the Week of Proper 19 / Ordinary 24
Old & New Testament Greek Lexical Dictionary Greek Lexicon
Strong's #4742 - στίγμα
- a mark pricked in or branded upon the body. To ancient oriental usage, slaves and soldiers bore the name or the stamp of their master or commander branded or pricked (cut) into their bodies to indicate what master or general they belonged to, and there were even some devotee's who stamped themselves in this way with the token of their gods
στῐγ-μα, ατος, τό,
tattoo-mark, Hdt. 5.35, Arist. HA 585b33, GA 721b32, IG 42(1).121.48, al. (Epid., iv B.C. ), Polyaen. 1.24; ς. ἱρά, showing that the persons so marked were devoted to the service of the temple, Hdt. 2.113; esp. of a slave, Pl.Com. 187, Ps.-Phoc. 225, Cod.Theod. 10. 22.4; or a soldier, ibid., Aët. 8.12; στίγματα ἐξαίρει βατράχειον καταπλασθέν Dsc. Eup. 1.110: so metaph., ς. Ἰησοῦ Ep.Galatians 6:17 (pl.); ἀνωφελῆ ς ., of inscribed laws, D.Chr. 80.5 .
2. generally, mark, spot, as on the dragon's skin, Hes. Sc. 166, cf. Paus. 8.2.7, 8.4.7 .
3. stud, LXX Ca. 1.11 .
4. ς. χρυσοῦν colour of gold, Ps. Democr. ap.Zos.Alch. p.119 B., cf.p.126 B.
5. = cicatricis signum, Gloss.
στίγμα, στιγματος, τό (from στίζω to prick; (cf. Latinstimulus, etc.; German stechen, English stick, sting, etc.; Curtius, § 226)), a mark pricked in or branded upon the body. According to ancient oriental usage, slaves and soldiers bore the name or stamp of their master or commander branded or pricked (cut) into their bodies to indicate what master or general they belonged to, and there were even some devotees who stamped themselves in this way with the token of their gods (cf. Deyling, Observations, iii., p. 423ff); hence, τά στίγματα τοῦ (κυρίου so Rec.) Ἰησοῦ, the marks of (the Lord) Jesus, which Paul in Galatians 6:17 says he bears branded on his body, are the traces left there by the perils, hardships, imprisonments, scourgings, endured by him for the cause of Christ, and which mark him as Christ's faithful and approved votary, servant, soldier (see Lightfoots Commentary on Galatians, the passage cited). (Herodotus 7, 233; Aristotle, Aelian, Plutarch, Lcian, others.)
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στίγμα -τος , τό
(< στίζω , to prick),
[in LXX: (H5351) *;]
a tattoed mark or brand: τὰ σ . τοῦ Ἰησοῦ , Galatians 6:17 (v. Lft., in l; Deiss., BS, 349; LAE, 303; MM, xxiii).†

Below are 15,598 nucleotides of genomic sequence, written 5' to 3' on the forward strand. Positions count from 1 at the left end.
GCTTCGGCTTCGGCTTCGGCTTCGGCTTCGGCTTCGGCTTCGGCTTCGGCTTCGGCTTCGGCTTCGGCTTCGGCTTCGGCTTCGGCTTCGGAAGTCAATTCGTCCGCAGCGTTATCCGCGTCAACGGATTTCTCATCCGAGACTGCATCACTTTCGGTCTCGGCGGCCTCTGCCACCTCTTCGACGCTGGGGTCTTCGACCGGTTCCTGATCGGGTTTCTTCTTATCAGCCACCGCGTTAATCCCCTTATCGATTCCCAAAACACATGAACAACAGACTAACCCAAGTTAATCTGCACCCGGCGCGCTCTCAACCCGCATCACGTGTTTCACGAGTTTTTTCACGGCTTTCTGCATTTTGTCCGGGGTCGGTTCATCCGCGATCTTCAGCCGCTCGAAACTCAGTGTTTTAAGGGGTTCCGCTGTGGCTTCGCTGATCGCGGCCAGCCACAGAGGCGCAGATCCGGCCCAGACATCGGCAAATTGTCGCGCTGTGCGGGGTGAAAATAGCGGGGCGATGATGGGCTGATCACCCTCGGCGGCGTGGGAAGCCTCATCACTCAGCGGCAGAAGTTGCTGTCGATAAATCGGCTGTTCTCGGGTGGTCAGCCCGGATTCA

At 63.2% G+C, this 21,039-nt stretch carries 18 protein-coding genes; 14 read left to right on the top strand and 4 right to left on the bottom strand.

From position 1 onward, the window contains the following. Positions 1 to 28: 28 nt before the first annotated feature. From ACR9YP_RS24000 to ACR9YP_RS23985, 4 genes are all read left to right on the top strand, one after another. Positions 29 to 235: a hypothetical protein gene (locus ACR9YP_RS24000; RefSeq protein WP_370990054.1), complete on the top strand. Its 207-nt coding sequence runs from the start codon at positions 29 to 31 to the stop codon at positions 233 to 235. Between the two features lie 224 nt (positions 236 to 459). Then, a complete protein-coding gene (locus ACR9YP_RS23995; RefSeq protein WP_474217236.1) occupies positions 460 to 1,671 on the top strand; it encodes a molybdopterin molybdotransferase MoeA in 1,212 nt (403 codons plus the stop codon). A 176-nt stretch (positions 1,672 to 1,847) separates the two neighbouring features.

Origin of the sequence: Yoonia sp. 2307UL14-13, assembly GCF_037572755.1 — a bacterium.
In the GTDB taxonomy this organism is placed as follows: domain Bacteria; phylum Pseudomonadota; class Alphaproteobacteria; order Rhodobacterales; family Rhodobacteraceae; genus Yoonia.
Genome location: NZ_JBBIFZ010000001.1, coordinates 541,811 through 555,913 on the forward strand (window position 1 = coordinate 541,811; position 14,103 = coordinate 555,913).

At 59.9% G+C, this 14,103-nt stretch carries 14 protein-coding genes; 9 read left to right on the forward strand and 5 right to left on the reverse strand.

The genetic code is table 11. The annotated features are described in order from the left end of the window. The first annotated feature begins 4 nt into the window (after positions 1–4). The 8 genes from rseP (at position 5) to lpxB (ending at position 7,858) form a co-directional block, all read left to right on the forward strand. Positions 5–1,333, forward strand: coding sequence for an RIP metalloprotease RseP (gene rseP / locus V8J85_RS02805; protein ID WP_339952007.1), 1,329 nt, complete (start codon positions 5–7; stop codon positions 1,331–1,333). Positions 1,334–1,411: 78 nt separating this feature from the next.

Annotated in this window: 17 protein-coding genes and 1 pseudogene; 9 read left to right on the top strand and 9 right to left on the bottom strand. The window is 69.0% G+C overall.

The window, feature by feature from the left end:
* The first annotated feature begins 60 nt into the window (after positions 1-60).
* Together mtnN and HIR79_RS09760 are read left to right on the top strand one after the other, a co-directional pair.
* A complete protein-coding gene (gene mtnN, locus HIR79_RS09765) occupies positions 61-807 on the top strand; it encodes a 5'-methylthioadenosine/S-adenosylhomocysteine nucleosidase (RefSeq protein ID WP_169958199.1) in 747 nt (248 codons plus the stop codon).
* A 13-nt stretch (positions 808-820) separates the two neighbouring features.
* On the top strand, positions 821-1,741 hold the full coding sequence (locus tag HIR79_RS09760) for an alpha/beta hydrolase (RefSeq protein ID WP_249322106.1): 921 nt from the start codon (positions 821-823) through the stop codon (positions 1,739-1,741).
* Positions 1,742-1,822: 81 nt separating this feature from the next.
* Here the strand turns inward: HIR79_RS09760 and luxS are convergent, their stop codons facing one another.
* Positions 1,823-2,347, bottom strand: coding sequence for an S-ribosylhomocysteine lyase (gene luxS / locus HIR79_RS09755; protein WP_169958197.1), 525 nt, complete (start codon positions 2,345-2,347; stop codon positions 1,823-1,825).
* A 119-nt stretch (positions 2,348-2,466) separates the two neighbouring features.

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";send along with."; For constr. c. acc. and dat., as in 2 Corinthians 8:22, cf. P Oxy II. 237 v. 29 (A.D. 186) οὐδὲν δὲ ἧττον συνπέμψας τῇ ἐπιστολῇ. Other exx. of the verb are P Flor II. 215.12 (A.D. 256) τὸ δὲ ἐπιστόλιον ὃ συνέπεμψα πρὸς Ἥρωνα, and OGIS 315.80 (B.C. 164–159) συν [πε ]μφθῆναί τινα αὐτῶι παρὰ σοῦ. For the meaning ";send to the help of,"; see Chrest. I. 11.47 (B.C. 123) παρακαλέ [σα ]ντες κα [ὶ ] ἡμᾶς συ [ν ]πέμψαι αὐτοῖς ἐξ ἡμῶν ε [ἰ ]ς Ἑρμῶν <θιν > τοὺς ἴσους ἄνδ (ρας) θ ̄.
For this verb = ";fall together,"; ";fall in,"; as in Luke 6:49, cf. P Oxy IX. 1188.24 (A.D. 13) ἀκάνθας συνπεπτωκ (υίας) δύο, ";two fallen acacia trees,"; ib. II. 248.28 (A.D. 80) κοινωνικῆς ἐπαύλεως συνπεπ [τω ]κυίας, and ib. III. 510.13 (A.D. 101) μέρεσι οἰκίας συμπεπτωκυίης, ";shares of a house that has fallen in."; Cf. the use of the subst. in BGU II. 475.7 (ii/A.D.) ἄλλων (sc. τόπων) . . . δηλωθέντων εἶναι ἐν συμπτώσι, and of the adj. συμπτώσιμος in P Goodsp Cairo 13.4 (A.D. 341) ἀπὸ διαθ ̣[έσε ]ως παλαιᾶς συμπτωσίμοις (l. συμπτωσίμου) οἰκίας.
The verb is also used = ";meet with anyone,"; as in P Par 49.10 (before B.C. 161) (= UPZ i. 62.10) τοῦ δὲ ἀδελφοῦ σου συμπεσόντος μοι, P Tebt I. 58.56 (B.C. 111) ἐὰν δεῖ συνπεσῖν τῶι Ἀνικήτωι σύνπεσαι, ";if you must meet Anicetus, meet him.";
A compd. συνεμπίπτω is seen in P Oxy II. 243.33 (A.D. 79) σὺν τοῖς καὶ εἰς τούτους συνεμπεσουμένοις φοριτίοις πᾶσι, ";together with all the fixtures that may be included in them"; (Edd.).
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Old / New Testament Greek Lexical Dictionary developed by Jeff Garrison for StudyLight.org.
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